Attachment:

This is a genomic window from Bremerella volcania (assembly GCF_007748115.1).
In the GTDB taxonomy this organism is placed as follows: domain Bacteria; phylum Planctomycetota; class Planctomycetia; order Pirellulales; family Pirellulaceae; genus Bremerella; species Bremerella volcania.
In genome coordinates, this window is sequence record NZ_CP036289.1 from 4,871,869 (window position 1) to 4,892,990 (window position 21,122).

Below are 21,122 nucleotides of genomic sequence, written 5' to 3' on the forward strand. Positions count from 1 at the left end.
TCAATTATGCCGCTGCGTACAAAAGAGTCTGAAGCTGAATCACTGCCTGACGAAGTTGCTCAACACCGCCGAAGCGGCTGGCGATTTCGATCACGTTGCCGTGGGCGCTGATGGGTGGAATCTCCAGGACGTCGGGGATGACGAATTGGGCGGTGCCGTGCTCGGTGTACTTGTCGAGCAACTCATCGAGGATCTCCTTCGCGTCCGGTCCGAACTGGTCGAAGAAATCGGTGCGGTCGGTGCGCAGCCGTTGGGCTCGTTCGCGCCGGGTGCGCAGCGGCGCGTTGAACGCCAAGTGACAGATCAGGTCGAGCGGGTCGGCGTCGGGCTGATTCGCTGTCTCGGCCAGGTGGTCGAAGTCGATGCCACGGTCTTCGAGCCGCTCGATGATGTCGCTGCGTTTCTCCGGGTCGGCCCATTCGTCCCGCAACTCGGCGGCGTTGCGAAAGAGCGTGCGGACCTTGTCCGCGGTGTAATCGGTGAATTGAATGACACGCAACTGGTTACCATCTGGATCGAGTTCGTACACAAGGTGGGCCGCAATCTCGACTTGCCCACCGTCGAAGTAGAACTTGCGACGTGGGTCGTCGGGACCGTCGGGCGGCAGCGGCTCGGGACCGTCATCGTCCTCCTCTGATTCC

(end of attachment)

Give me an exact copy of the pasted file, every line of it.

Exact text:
This is a genomic window from Bremerella volcania (assembly GCF_007748115.1).
In the GTDB taxonomy this organism is placed as follows: domain Bacteria; phylum Planctomycetota; class Planctomycetia; order Pirellulales; family Pirellulaceae; genus Bremerella; species Bremerella volcania.
In genome coordinates, this window is sequence record NZ_CP036289.1 from 4,871,869 (window position 1) to 4,892,990 (window position 21,122).

Below are 21,122 nucleotides of genomic sequence, written 5' to 3' on the forward strand. Positions count from 1 at the left end.
TCAATTATGCCGCTGCGTACAAAAGAGTCTGAAGCTGAATCACTGCCTGACGAAGTTGCTCAACACCGCCGAAGCGGCTGGCGATTTCGATCACGTTGCCGTGGGCGCTGATGGGTGGAATCTCCAGGACGTCGGGGATGACGAATTGGGCGGTGCCGTGCTCGGTGTACTTGTCGAGCAACTCATCGAGGATCTCCTTCGCGTCCGGTCCGAACTGGTCGAAGAAATCGGTGCGGTCGGTGCGCAGCCGTTGGGCTCGTTCGCGCCGGGTGCGCAGCGGCGCGTTGAACGCCAAGTGACAGATCAGGTCGAGCGGGTCGGCGTCGGGCTGATTCGCTGTCTCGGCCAGGTGGTCGAAGTCGATGCCACGGTCTTCGAGCCGCTCGATGATGTCGCTGCGTTTCTCCGGGTCGGCCCATTCGTCCCGCAACTCGGCGGCGTTGCGAAAGAGCGTGCGGACCTTGTCCGCGGTGTAATCGGTGAATTGAATGACACGCAACTGGTTACCATCTGGATCGAGTTCGTACACAAGGTGGGCCGCAATCTCGACTTGCCCACCGTCGAAGTAGAACTTGCGACGTGGGTCGTCGGGACCGTCGGGCGGCAGCGGCTCGGGACCGTCATCGTCCTCCTCTGATTCC